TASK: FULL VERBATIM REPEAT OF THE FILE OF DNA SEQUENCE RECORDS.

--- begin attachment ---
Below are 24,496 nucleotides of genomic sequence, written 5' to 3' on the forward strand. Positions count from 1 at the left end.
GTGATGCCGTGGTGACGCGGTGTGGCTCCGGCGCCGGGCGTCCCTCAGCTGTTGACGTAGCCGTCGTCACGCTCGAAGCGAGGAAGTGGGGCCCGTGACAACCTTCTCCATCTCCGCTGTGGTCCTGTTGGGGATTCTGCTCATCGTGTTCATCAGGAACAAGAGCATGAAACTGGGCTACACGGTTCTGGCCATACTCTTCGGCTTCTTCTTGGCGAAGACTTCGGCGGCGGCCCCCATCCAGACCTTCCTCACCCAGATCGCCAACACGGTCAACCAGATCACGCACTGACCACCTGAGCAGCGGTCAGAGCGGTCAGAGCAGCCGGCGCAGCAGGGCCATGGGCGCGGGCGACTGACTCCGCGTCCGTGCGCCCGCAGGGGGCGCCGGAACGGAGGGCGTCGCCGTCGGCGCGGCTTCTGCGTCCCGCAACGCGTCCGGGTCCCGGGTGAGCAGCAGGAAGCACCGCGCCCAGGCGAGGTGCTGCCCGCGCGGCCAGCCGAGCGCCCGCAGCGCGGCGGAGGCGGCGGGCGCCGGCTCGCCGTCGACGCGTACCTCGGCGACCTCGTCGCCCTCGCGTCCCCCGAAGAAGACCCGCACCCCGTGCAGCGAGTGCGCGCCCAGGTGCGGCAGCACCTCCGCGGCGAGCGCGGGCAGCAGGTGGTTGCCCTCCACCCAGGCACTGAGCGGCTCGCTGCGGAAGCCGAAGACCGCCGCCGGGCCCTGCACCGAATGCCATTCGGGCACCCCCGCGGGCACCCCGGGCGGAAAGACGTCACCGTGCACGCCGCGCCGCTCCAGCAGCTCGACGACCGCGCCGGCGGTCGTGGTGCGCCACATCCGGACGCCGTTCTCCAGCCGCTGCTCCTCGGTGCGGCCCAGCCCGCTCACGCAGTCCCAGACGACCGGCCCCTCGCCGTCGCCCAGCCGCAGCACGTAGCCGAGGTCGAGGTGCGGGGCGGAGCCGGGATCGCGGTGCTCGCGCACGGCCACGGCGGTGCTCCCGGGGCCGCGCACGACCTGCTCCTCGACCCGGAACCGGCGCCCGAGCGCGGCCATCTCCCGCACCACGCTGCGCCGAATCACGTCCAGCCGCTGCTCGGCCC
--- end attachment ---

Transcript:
Below are 24,496 nucleotides of genomic sequence, written 5' to 3' on the forward strand. Positions count from 1 at the left end.
GTGATGCCGTGGTGACGCGGTGTGGCTCCGGCGCCGGGCGTCCCTCAGCTGTTGACGTAGCCGTCGTCACGCTCGAAGCGAGGAAGTGGGGCCCGTGACAACCTTCTCCATCTCCGCTGTGGTCCTGTTGGGGATTCTGCTCATCGTGTTCATCAGGAACAAGAGCATGAAACTGGGCTACACGGTTCTGGCCATACTCTTCGGCTTCTTCTTGGCGAAGACTTCGGCGGCGGCCCCCATCCAGACCTTCCTCACCCAGATCGCCAACACGGTCAACCAGATCACGCACTGACCACCTGAGCAGCGGTCAGAGCGGTCAGAGCAGCCGGCGCAGCAGGGCCATGGGCGCGGGCGACTGACTCCGCGTCCGTGCGCCCGCAGGGGGCGCCGGAACGGAGGGCGTCGCCGTCGGCGCGGCTTCTGCGTCCCGCAACGCGTCCGGGTCCCGGGTGAGCAGCAGGAAGCACCGCGCCCAGGCGAGGTGCTGCCCGCGCGGCCAGCCGAGCGCCCGCAGCGCGGCGGAGGCGGCGGGCGCCGGCTCGCCGTCGACGCGTACCTCGGCGACCTCGTCGCCCTCGCGTCCCCCGAAGAAGACCCGCACCCCGTGCAGCGAGTGCGCGCCCAGGTGCGGCAGCACCTCCGCGGCGAGCGCGGGCAGCAGGTGGTTGCCCTCCACCCAGGCACTGAGCGGCTCGCTGCGGAAGCCGAAGACCGCCGCCGGGCCCTGCACCGAATGCCATTCGGGCACCCCCGCGGGCACCCCGGGCGGAAAGACGTCACCGTGCACGCCGCGCCGCTCCAGCAGCTCGACGACCGCGCCGGCGGTCGTGGTGCGCCACATCCGGACGCCGTTCTCCAGCCGCTGCTCCTCGGTGCGGCCCAGCCCGCTCACGCAGTCCCAGACGACCGGCCCCTCGCCGTCGCCCAGCCGCAGCACGTAGCCGAGGTCGAGGTGCGGGGCGGAGCCGGGATCGCGGTGCTCGCGCACGGCCACGGCGGTGCTCCCGGGGCCGCGCACGACCTGCTCCTCGACCCGGAACCGGCGCCCGAGCGCGGCCATCTCCCGCACCACGCTGCGCCGAATCACGTCCAGCCGCTGCTCGGCCC